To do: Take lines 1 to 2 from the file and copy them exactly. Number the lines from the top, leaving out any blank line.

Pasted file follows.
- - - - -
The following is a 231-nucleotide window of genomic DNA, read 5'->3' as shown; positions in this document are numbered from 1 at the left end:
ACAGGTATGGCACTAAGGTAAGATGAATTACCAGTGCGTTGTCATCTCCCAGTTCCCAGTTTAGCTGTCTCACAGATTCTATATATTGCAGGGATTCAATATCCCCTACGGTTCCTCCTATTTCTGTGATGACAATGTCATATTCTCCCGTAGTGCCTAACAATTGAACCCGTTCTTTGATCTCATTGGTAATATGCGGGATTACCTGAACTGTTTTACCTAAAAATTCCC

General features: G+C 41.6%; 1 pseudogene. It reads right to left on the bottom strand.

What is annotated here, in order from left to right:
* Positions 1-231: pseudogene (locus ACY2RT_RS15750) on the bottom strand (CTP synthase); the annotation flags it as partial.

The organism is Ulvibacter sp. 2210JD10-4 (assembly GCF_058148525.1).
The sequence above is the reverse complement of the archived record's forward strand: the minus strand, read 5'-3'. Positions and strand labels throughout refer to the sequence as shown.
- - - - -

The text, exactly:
The following is a 231-nucleotide window of genomic DNA, read 5'->3' as shown; positions in this document are numbered from 1 at the left end:
ACAGGTATGGCACTAAGGTAAGATGAATTACCAGTGCGTTGTCATCTCCCAGTTCCCAGTTTAGCTGTCTCACAGATTCTATATATTGCAGGGATTCAATATCCCCTACGGTTCCTCCTATTTCTGTGATGACAATGTCATATTCTCCCGTAGTGCCTAACAATTGAACCCGTTCTTTGATCTCATTGGTAATATGCGGGATTACCTGAACTGTTTTACCTAAAAATTCCC